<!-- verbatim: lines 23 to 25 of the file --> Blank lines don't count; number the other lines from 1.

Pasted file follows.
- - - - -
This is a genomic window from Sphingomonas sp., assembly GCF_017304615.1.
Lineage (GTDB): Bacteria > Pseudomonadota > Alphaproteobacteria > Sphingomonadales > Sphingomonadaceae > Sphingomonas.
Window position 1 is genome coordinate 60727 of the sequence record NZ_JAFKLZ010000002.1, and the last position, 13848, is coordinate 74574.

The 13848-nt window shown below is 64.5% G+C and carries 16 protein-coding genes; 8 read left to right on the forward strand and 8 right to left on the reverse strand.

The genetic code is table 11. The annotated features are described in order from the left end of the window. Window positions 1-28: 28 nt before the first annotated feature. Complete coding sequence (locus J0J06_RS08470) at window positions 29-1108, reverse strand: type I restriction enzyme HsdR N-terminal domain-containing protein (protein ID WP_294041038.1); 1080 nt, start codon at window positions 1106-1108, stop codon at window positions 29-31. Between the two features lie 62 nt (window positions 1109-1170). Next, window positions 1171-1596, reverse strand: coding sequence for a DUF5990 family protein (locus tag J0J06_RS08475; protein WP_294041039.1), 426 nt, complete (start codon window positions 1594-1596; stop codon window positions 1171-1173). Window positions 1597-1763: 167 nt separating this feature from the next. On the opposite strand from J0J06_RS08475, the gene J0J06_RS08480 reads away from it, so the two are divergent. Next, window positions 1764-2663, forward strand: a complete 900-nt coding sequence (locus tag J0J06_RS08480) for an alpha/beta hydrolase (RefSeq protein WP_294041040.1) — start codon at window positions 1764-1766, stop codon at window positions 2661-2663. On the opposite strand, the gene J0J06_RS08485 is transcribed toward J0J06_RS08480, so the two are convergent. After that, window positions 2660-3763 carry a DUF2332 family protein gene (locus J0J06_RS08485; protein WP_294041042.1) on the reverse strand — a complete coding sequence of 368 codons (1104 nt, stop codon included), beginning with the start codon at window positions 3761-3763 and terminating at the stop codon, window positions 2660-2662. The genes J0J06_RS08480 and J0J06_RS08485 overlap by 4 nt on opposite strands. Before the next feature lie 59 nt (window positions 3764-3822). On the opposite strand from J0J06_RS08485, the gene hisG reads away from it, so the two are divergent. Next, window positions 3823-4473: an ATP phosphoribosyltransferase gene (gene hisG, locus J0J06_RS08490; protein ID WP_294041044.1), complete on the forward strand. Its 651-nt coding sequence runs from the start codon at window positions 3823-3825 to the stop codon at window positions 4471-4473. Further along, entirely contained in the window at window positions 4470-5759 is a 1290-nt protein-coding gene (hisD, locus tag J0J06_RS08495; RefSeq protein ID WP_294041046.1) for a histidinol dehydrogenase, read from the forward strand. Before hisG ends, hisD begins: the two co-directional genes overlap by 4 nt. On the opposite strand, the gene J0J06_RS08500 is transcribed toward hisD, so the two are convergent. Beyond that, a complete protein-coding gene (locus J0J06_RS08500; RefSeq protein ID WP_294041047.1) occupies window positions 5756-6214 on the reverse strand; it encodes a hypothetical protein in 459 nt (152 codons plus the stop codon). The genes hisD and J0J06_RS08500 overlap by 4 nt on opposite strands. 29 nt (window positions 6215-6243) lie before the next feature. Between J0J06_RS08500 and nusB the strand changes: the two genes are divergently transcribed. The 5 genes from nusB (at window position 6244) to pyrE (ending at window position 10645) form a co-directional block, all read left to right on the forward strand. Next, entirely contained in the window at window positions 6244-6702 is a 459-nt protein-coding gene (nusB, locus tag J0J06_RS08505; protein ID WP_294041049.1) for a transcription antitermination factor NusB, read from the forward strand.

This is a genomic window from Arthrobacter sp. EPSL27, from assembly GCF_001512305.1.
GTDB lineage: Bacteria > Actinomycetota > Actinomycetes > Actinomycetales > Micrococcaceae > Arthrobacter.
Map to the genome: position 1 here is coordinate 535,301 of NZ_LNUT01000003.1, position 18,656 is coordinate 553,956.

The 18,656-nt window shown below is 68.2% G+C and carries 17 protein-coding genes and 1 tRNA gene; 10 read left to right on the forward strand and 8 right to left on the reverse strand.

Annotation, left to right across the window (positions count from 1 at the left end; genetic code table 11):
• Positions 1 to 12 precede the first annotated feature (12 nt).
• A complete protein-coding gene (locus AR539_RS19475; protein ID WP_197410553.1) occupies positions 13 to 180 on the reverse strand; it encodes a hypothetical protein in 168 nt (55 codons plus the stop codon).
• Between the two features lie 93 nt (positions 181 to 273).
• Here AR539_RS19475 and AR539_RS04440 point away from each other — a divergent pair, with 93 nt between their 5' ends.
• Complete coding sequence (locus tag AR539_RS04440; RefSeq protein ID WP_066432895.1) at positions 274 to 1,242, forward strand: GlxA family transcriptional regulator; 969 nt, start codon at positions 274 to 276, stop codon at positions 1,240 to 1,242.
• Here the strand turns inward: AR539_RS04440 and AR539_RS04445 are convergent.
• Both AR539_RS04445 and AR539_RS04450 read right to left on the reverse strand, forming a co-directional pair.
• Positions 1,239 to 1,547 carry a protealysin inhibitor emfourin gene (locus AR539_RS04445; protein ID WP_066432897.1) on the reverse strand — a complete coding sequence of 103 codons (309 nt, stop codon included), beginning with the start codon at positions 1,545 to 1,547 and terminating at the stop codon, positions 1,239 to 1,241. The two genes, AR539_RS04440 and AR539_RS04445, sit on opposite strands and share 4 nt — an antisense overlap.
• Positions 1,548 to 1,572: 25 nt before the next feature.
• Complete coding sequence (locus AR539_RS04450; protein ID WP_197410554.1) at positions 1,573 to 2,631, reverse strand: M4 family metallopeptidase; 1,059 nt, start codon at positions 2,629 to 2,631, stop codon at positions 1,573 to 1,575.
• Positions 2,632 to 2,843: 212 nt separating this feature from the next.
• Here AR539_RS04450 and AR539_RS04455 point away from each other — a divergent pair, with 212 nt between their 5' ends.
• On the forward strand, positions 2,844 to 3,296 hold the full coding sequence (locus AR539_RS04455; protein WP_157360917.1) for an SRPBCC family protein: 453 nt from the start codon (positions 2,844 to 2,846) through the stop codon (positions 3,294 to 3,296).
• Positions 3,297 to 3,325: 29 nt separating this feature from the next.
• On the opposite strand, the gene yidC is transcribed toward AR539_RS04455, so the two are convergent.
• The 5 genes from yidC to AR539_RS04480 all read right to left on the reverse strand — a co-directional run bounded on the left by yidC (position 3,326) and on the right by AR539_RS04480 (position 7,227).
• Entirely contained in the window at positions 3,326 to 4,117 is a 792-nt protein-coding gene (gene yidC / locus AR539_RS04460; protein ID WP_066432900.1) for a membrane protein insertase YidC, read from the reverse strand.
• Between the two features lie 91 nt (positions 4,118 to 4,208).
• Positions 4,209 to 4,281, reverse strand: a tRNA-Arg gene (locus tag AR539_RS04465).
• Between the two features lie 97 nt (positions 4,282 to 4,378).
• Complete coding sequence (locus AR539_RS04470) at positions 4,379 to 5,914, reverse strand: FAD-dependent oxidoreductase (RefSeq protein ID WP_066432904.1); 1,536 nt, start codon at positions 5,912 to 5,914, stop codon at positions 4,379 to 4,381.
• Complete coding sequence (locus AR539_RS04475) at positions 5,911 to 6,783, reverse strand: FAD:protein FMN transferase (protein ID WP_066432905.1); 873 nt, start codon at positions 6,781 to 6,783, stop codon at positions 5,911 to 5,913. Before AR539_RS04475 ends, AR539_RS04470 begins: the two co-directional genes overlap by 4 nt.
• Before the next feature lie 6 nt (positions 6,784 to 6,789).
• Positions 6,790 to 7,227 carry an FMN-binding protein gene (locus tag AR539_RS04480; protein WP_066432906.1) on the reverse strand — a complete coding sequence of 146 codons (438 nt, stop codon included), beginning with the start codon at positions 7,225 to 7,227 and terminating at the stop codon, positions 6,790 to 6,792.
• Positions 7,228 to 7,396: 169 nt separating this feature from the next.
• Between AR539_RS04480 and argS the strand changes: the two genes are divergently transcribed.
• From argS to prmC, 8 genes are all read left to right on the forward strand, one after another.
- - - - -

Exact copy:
• On the forward strand, positions 2,844 to 3,296 hold the full coding sequence (locus AR539_RS04455; protein WP_157360917.1) for an SRPBCC family protein: 453 nt from the start codon (positions 2,844 to 2,846) through the stop codon (positions 3,294 to 3,296).
• Positions 3,297 to 3,325: 29 nt separating this feature from the next.
• On the opposite strand, the gene yidC is transcribed toward AR539_RS04455, so the two are convergent.